Instant coffee presented a greater antioxidant activity (p < 0.05) than the green Robusta beans (Table 1). This behavior could be attributed to the fact that the soluble components of Robusta roasted coffee are concentrated during the manufacture process of soluble coffee, including components that possess antioxidant activity such as phenols and melanoidins.

Antioxidant activity of brewed coffee samples measured by DPPH method

Green Arabica coffee beans presented a greater (p < 0.05) antioxidant activity than its roasted products (french and italian roast coffee) (Table 1). The antioxidative effectiveness of coffee beans is due to the presence of polyphenols, which main component is chlorogenic acid. As it can be observed in Table 2, the chlorogenic acid content was lower in italian and french coffee in comparison with green Arabica beans.Changes in the antioxidative capacity of coffee upon roasting are associated with the degradation of chlorogenic acid [23]. Torrefacto coffee presented a significantly greater (p < 0.05) antioxidant activity than green Caracoli beans, french and italian roast coffee. Torrefacto coffee is different from the rest of the conventionally roasted coffees. The manufacture process of torrefacto coffee implicates the addition of sugar prior to roasting. Therefore, the high antioxidant capacity observed in torrefacto coffee could be due to the fact that the presence of sugar stimulates the formation of Maillard reaction products, such as melanoidins, which exhibit antioxidant capacity [19].

Some differences were observed between the results obtained with the ABTS+. ABTS+ and DPPH assays are usually classified as SET [24]. The ABTS+ radical scavenging assay is applicable for both lipophilic and hydrophilic antioxidants [25]. Ozgen et al. [13] suggest that the DPPH assay is more suited for samples with lipophilic antioxidants or those having a high lipid content. Phenols are hydrophilic, and it is probable that these differences observed in the results of antioxidant activity of coffee samples, could be due to the solubility characteristics of phenols.

In the case of instant coffee and green Robusta beans, the antioxidant activity of the first was significantly greater (p < 0.05).Asithasbeenmentionedbefore,themanufactureprocess of instant coffee beans concentrates the soluble components of Robusta roasted coffee beans, including those with antioxidant activity. As a result, the antioxidant activity is enhanced.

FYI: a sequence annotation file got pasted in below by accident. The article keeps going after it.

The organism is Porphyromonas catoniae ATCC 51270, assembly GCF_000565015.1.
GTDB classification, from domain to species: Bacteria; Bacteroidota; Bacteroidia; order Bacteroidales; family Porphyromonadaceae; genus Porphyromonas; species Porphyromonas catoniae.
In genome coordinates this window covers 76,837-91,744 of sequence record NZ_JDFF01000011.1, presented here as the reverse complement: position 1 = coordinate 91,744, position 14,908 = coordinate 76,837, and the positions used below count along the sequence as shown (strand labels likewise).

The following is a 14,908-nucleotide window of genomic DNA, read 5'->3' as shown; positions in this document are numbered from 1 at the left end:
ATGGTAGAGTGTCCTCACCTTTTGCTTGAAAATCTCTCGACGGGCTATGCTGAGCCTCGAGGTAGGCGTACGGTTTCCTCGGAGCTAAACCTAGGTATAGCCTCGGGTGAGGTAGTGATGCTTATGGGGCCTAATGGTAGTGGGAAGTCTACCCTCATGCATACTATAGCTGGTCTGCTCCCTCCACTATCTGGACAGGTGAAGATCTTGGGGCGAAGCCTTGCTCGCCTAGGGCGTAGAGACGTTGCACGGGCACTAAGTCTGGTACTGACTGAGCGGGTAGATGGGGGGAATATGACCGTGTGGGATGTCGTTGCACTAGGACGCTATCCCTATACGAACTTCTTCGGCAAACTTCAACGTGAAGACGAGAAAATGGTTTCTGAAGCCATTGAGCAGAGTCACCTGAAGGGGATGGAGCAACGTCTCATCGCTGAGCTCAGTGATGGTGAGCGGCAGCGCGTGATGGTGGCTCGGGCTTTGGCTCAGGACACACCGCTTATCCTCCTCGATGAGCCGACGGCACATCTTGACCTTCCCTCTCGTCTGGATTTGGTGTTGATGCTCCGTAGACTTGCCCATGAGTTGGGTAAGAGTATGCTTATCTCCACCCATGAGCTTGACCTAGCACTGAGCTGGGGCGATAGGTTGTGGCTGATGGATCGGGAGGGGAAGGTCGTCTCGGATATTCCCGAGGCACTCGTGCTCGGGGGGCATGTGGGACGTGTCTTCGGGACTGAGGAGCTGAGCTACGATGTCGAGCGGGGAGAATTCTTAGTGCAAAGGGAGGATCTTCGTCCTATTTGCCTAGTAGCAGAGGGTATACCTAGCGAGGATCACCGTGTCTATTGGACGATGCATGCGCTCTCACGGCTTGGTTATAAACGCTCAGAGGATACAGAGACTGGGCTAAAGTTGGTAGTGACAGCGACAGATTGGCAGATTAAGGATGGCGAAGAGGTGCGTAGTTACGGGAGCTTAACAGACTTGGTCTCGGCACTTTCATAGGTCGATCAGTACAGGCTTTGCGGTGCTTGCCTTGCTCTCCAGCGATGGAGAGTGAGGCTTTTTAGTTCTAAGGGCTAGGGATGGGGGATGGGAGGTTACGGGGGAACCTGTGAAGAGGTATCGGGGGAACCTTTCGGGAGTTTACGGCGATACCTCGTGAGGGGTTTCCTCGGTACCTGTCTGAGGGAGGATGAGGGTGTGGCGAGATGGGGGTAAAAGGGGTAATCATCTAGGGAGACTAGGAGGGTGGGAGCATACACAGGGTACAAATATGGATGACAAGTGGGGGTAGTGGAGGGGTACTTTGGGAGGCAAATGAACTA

Correlation between ABTS+and DPPH values and phenols, caffeine, and melanoidin content

Correlations suggest that the components mainly involved in the antioxidant activity are melanoidins, caffeic acid, and caffeine. Contrarily, the correlation with chlorogenic acid and ferulic acid was poor, which may suggest that the phenolic compound that exerts a greater antioxidant activity is caffeic acid. A high correlation was observed between total phenols and antioxidant activity (Table 3).



Results show that intensive roasting decreases antioxidant activity, however melanoidin formation could improve coffee antioxidant activity. During the manufacture process of instant coffee,phenols,melanoidins,andcaffeineareconcentrated,and as a result, the antioxidant activity is enhanced. Melanoidins, total phenols, caffeic acid, and caffeine content were highly correlated to the antioxidant activity determined by the ABTS•+ and DPPH method.This implies that these components play an important role in the antioxidant activity of coffee.


Materials and methods


In this study, seven coffee types were analyzed. Three belonged to Arabica coffee beans (green beans and two dark roast, french and italian); two from Caracoli Arabica beans (green and torrefacto or medium roasted with sugar); and two from Robusta coffee beans (green and instant coffee). Coffee samples came from Huatusco, Veracruz, Mexico (19°08’48" latitude, 096°57’00" longitude, 1344 m altitude) and were obtained from Cafe del Pacífico (Mexico).

6-hydroxy-2,5,7,8- tetramethylchroman-2-carboxylic acid (Trolox) was purchased from Aldrich (Milwaukee, WI.). 2,2’azino-bis(3-ethylbenzothiazoline-6-sulphonic acid) (ABTS+), 2,2-diphenyl-1-picrylhydrazylradical(DPPH),potassium persulfate, Folin-Ciocalteau reactive and the HPLC standards were obtained from Sigma Chemical Co. (St. Louis, MO, USA). All other reagents were analytical grade.

Sample and coffee extracts preparation

All of the coffee beans were ground with a mill (Thoma sWiley Laboratory Mill Model 4) to obtain a particle size of 20 µm. The ground samples were kept at -20 °C until analysis. The extracts were prepared according to the method described by Budrynet. al. [14]. Samples of green and roasted ground coffee were extracted with hot water (75 °C) at a coffee: solvent ratio of 1:100. Afterwards, a homogenization was performed for 5 min by using ultrasonic movements produced by a sonicator (Branson sonicator 1510). Next, the sample was centrifuged at 7900 g (IECL31 Thermo electron) for 15min. The coffee infusions were later filtered with Whatman No. 2 filter paper. The extraction was repeated twice for each simple using the method described previously.Theextracts werestoredat atemperature of -20 °C until analysis.

Quantification and identification of phenols and caffeine